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1 October 2006 Spatial Distribution of Bumblebees Foraging on Two Cultivars of Tomato in a Commercial Greenhouse
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Abstract

The spatial distribution of foraging bumblebees, Bombus terrestris L. (Hymenoptera: Apidae), was studied in a greenhouse planted with two cultivars of tomato, Lycopersicum esculentum Mill. (Solanaceae), in two patches. In both patches, bumblebee densities per square meter were measured on plots, and the results showed that their densities were nearly similar. The densities of available flowers, their pollen production, and availability also were measured. Our results showed that, although the cultivars greatly differed in flower density, flower morphology, and pollen production, their pollen availability (i.e., pollen actually collected by bumblebees per square meter) was approximately the same. Therefore, the mean quantities of pollen collected per bumblebee were similar in each patch. Knowing that bumblebees do not visit different varieties randomly, our results suggest that the major factor affecting the bumblebee distribution among patches was the density of available resource. Results are discussed both from an applied point of view and in relation to the assumptions of the ideal free distribution theory.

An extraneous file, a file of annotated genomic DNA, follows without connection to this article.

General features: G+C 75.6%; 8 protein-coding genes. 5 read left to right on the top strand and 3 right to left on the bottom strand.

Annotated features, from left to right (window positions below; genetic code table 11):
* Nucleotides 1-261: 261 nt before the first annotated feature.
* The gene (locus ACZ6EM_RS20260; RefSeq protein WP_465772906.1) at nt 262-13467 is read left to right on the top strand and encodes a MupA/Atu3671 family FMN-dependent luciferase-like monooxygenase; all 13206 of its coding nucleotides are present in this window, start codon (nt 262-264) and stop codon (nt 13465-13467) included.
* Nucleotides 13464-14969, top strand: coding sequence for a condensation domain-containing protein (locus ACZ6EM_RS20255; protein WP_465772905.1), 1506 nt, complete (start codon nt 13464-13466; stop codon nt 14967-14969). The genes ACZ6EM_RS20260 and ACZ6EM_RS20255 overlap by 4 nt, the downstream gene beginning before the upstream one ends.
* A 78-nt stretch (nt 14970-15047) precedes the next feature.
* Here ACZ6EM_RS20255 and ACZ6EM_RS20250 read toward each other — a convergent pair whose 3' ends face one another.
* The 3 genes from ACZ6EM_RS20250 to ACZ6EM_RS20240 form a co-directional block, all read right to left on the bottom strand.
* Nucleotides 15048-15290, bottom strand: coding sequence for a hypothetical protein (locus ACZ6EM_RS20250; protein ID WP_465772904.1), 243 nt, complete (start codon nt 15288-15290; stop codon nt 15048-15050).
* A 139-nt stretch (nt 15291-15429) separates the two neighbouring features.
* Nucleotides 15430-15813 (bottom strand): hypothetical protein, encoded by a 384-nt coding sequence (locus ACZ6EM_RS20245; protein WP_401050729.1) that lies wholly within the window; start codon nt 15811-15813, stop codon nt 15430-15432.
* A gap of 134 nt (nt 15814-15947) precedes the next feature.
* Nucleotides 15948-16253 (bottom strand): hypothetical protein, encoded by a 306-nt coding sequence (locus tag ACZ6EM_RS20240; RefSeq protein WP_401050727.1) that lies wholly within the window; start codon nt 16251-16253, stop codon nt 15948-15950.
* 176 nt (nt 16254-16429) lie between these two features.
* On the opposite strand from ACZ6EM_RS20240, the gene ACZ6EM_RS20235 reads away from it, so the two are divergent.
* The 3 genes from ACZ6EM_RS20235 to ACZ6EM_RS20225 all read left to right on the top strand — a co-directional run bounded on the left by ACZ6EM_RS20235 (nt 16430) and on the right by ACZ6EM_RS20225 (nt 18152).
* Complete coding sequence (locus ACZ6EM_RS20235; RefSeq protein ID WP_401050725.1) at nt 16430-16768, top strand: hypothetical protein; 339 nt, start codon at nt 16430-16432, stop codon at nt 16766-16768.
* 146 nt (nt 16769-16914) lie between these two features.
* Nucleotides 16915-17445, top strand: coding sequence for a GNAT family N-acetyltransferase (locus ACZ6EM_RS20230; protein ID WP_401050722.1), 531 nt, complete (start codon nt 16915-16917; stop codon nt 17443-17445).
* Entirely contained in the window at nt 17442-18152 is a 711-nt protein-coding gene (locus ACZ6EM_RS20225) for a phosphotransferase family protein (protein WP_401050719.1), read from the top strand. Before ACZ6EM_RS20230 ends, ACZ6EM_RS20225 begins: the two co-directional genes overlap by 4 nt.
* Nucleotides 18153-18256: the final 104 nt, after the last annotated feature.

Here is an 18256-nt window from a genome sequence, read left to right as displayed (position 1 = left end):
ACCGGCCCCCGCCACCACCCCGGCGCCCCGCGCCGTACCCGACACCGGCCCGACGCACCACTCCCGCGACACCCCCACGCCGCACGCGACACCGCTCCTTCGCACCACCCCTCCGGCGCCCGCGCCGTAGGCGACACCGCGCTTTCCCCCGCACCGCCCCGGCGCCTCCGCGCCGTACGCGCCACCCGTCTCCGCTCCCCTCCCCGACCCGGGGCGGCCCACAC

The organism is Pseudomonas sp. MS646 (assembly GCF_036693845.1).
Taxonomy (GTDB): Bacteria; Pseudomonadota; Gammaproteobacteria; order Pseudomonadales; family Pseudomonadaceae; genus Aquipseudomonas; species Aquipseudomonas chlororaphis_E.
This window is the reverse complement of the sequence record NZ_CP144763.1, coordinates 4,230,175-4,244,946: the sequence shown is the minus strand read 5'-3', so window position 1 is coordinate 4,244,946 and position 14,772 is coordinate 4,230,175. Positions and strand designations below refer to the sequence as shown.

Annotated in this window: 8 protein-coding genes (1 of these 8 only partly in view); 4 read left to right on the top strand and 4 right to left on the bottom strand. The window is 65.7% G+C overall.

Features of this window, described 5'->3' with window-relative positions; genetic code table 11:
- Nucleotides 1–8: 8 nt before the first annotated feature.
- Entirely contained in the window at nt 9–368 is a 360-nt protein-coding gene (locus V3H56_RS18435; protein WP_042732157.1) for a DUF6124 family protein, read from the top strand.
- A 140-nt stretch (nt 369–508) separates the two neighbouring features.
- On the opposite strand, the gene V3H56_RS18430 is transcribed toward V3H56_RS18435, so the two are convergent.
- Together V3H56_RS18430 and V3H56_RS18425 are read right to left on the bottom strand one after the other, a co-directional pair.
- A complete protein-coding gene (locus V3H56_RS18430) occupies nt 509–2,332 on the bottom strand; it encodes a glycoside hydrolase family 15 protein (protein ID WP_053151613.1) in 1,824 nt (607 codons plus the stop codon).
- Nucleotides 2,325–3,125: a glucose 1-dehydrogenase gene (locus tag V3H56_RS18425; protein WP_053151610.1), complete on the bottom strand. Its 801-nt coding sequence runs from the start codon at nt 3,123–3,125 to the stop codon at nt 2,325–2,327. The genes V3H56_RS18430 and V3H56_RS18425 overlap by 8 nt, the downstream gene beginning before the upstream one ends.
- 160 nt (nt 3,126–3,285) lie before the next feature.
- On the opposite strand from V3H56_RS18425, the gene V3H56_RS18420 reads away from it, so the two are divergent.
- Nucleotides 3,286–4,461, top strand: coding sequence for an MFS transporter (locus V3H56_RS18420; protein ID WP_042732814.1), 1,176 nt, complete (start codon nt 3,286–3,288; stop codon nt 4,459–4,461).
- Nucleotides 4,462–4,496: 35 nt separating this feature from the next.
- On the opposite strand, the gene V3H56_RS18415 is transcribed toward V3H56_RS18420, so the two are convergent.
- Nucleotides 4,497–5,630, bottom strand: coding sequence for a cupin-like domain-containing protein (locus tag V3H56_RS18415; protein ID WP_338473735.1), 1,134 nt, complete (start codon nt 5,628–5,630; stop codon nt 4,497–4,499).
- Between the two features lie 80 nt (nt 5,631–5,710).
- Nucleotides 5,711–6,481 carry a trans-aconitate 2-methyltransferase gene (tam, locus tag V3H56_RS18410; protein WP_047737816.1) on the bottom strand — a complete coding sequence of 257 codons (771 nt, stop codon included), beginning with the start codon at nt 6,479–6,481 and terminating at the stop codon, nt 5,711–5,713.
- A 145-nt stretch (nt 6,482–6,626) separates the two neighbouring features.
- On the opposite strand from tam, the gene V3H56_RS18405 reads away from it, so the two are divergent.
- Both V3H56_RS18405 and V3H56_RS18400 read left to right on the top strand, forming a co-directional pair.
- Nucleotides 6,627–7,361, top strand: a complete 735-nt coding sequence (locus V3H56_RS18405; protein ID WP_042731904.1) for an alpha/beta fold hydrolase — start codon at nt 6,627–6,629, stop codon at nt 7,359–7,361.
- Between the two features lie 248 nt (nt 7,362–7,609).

Diane Lefebvre and Jacqueline Pierre "Spatial Distribution of Bumblebees Foraging on Two Cultivars of Tomato in a Commercial Greenhouse," Journal of Economic Entomology 99(5), 1571-1578, (1 October 2006). https://doi.org/10.1603/0022-0493-99.5.1571
Received: 5 September 2005; Accepted: 1 April 2006; Published: 1 October 2006
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